What is the radiation-sparing capacity and xerostomia-reducing potential of the modified submandibular gland transfer (M-SGT) for head and neck cancer patients who receive radiation therapy (RT)?
Bottom line: The M-SGT successfully reduces the radiation dose sustained by the SMG during adjuvant treatment and provides a significant improvement in xerostomia-related functional outcomes.
Explore This IssueApril 2020
Background: One of the most common sequelae of head and neck cancer treatment is radiation-induced xerostomia. The SGT procedure is contraindicated in oral cavity primaries because the submental area cannot be effectively or safely shielded from radiation. The M-SGT relocates the submandibular gland (SMG) contralateral to the disease to the periparotid region rather than the submental triangle.
Study design: Radiation therapy treatment plan review of 22 patients treated with surgery and RT who had an M-SGT between November 2013 and March 2016.
Setting: University of Alberta, Edmonton, Alberta, Canada.
Synopsis: Twenty patients were included in the xerostomia-related functional assessment, with two being deceased at follow-up. Primary cancer sites were in the oral cavity (18), the oropharynx with oral cavity extension (3), and hypopharynx with oral cavity extension (1). The mean radiation dose applied to the SMG within the periparotid space (29.0 grays [Gy]) was significantly less than the submandibular triangle (47.3 Gy). Furthermore, this reduction brought the mean radiation dose received by the transferred gland to well below the toxic dose for the SMG reported in the literature (34 Gy). Two patients of the historical controls who did not receive an SGT experienced “no xerostomia” as compared to 13 who received the M-SGT, a statistically significant difference. At a mean follow-up time of 15 months, 65% of patients who underwent the M-SGT had no xerostomia as compared to 16% of patients who did not receive any SGT, also a statistically significant difference. Limitations included the relatively small sample size, reliance on historical controls for the patient-rated xerostomia scores, and a lack of objective salivary flow measures.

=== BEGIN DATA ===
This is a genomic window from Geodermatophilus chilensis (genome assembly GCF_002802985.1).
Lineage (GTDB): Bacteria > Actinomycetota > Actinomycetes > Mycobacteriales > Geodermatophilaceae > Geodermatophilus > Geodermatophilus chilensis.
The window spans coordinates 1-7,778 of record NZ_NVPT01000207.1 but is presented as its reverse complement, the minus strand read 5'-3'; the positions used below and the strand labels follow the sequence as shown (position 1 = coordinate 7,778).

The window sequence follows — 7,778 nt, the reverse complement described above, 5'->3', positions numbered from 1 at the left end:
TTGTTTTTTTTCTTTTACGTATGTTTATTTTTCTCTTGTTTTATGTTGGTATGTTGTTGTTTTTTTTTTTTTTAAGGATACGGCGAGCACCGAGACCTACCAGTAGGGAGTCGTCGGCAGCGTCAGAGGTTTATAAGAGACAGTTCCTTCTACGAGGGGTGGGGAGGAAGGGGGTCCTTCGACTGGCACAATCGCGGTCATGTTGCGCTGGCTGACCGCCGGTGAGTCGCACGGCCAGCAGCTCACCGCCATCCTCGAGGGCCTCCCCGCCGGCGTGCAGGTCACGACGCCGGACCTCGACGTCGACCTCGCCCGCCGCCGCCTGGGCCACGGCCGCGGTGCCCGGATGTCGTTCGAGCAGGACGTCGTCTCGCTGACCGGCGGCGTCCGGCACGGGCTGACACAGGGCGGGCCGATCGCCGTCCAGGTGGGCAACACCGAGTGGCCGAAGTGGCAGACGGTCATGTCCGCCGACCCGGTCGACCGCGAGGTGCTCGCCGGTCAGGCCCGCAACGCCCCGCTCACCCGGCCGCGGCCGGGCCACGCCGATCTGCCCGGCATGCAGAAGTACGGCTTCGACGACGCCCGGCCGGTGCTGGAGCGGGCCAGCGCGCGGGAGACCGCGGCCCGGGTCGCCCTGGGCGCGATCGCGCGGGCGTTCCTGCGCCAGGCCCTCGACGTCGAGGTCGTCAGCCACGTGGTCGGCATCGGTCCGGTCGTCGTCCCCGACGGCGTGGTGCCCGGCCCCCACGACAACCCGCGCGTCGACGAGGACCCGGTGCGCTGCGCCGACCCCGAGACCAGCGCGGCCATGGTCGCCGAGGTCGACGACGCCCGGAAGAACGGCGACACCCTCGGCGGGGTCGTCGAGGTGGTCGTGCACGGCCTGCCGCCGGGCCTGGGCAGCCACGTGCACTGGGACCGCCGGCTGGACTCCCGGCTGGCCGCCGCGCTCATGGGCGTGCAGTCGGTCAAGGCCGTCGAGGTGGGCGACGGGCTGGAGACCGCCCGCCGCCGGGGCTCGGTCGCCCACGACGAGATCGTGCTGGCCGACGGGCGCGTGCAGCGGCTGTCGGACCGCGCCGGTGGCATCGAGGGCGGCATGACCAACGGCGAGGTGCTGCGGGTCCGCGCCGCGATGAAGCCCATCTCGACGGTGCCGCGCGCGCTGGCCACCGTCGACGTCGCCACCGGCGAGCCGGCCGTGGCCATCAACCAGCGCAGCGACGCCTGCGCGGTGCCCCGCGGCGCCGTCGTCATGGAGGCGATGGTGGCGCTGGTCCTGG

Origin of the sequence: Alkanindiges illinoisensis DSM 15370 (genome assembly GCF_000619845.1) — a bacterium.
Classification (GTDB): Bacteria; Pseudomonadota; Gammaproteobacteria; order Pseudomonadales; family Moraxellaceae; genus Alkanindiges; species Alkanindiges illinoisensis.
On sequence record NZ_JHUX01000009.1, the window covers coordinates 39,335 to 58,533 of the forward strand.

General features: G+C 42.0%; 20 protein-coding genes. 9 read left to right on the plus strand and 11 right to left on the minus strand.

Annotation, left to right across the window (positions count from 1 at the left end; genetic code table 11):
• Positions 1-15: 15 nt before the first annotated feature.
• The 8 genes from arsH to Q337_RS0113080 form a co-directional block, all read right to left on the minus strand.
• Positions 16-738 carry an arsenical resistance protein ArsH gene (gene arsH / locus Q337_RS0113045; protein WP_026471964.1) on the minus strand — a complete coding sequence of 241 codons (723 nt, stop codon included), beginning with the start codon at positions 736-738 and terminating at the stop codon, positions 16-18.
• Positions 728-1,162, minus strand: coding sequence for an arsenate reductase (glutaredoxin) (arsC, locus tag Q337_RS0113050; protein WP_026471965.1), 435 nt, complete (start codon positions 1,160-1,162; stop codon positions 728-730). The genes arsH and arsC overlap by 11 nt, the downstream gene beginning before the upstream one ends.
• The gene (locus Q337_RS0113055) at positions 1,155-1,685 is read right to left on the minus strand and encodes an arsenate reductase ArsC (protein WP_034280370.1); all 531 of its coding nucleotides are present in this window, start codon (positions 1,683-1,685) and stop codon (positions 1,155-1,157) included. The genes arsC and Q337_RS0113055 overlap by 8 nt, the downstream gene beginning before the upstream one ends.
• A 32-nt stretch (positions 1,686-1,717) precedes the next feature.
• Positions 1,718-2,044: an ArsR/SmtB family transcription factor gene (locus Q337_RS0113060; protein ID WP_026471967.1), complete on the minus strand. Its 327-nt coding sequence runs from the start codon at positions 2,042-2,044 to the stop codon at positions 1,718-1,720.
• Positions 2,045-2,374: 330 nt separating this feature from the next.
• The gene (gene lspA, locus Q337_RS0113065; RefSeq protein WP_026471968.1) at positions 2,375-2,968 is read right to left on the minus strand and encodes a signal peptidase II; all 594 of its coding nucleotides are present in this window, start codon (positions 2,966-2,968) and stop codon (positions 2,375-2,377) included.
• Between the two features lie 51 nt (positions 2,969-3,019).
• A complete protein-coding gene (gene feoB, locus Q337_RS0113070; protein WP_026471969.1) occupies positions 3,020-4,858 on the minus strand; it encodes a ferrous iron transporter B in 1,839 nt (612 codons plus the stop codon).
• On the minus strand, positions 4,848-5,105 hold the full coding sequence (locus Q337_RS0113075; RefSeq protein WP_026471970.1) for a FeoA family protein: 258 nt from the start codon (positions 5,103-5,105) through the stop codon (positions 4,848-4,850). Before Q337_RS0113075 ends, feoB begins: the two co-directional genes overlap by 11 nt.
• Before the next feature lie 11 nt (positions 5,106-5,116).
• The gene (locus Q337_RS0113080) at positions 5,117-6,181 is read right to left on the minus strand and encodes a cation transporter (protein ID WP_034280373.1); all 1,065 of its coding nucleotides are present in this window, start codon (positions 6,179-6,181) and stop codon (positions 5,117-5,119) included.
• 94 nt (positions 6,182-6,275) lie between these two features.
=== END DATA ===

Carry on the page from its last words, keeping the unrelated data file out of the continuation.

Citation: Murray S, Chung J, Zhang H, et al. Functional outcomes of the modified submandibular gland transfer procedure. Laryngoscope. 2020;130(4):925-929.